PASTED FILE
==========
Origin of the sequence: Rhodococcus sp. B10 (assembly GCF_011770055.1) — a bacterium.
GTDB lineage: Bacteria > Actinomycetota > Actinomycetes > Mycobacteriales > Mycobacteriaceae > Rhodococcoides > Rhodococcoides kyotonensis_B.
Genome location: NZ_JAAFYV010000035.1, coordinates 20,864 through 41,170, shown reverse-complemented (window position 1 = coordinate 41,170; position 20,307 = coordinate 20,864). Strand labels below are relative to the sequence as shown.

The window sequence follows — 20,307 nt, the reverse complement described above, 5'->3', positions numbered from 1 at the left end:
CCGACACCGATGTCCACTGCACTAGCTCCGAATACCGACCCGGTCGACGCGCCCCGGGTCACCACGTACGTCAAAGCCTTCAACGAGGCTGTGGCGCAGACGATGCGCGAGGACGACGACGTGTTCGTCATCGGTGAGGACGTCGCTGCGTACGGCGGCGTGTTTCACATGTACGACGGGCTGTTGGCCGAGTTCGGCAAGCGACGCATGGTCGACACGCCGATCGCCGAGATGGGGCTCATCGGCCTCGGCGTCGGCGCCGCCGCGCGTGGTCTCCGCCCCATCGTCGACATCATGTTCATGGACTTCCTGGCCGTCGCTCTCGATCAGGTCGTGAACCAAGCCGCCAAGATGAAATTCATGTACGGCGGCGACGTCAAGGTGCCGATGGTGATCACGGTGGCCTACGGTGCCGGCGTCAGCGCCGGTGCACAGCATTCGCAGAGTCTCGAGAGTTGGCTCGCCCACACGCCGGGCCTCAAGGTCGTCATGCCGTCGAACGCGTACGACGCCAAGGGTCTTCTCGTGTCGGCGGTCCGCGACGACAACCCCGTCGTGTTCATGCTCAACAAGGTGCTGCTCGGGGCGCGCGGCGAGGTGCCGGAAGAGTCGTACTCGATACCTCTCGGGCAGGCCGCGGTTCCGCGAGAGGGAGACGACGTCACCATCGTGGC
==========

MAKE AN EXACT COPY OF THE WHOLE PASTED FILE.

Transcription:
Origin of the sequence: Rhodococcus sp. B10 (assembly GCF_011770055.1) — a bacterium.
GTDB lineage: Bacteria > Actinomycetota > Actinomycetes > Mycobacteriales > Mycobacteriaceae > Rhodococcoides > Rhodococcoides kyotonensis_B.
Genome location: NZ_JAAFYV010000035.1, coordinates 20,864 through 41,170, shown reverse-complemented (window position 1 = coordinate 41,170; position 20,307 = coordinate 20,864). Strand labels below are relative to the sequence as shown.

The window sequence follows — 20,307 nt, the reverse complement described above, 5'->3', positions numbered from 1 at the left end:
CCGACACCGATGTCCACTGCACTAGCTCCGAATACCGACCCGGTCGACGCGCCCCGGGTCACCACGTACGTCAAAGCCTTCAACGAGGCTGTGGCGCAGACGATGCGCGAGGACGACGACGTGTTCGTCATCGGTGAGGACGTCGCTGCGTACGGCGGCGTGTTTCACATGTACGACGGGCTGTTGGCCGAGTTCGGCAAGCGACGCATGGTCGACACGCCGATCGCCGAGATGGGGCTCATCGGCCTCGGCGTCGGCGCCGCCGCGCGTGGTCTCCGCCCCATCGTCGACATCATGTTCATGGACTTCCTGGCCGTCGCTCTCGATCAGGTCGTGAACCAAGCCGCCAAGATGAAATTCATGTACGGCGGCGACGTCAAGGTGCCGATGGTGATCACGGTGGCCTACGGTGCCGGCGTCAGCGCCGGTGCACAGCATTCGCAGAGTCTCGAGAGTTGGCTCGCCCACACGCCGGGCCTCAAGGTCGTCATGCCGTCGAACGCGTACGACGCCAAGGGTCTTCTCGTGTCGGCGGTCCGCGACGACAACCCCGTCGTGTTCATGCTCAACAAGGTGCTGCTCGGGGCGCGCGGCGAGGTGCCGGAAGAGTCGTACTCGATACCTCTCGGGCAGGCCGCGGTTCCGCGAGAGGGAGACGACGTCACCATCGTGGC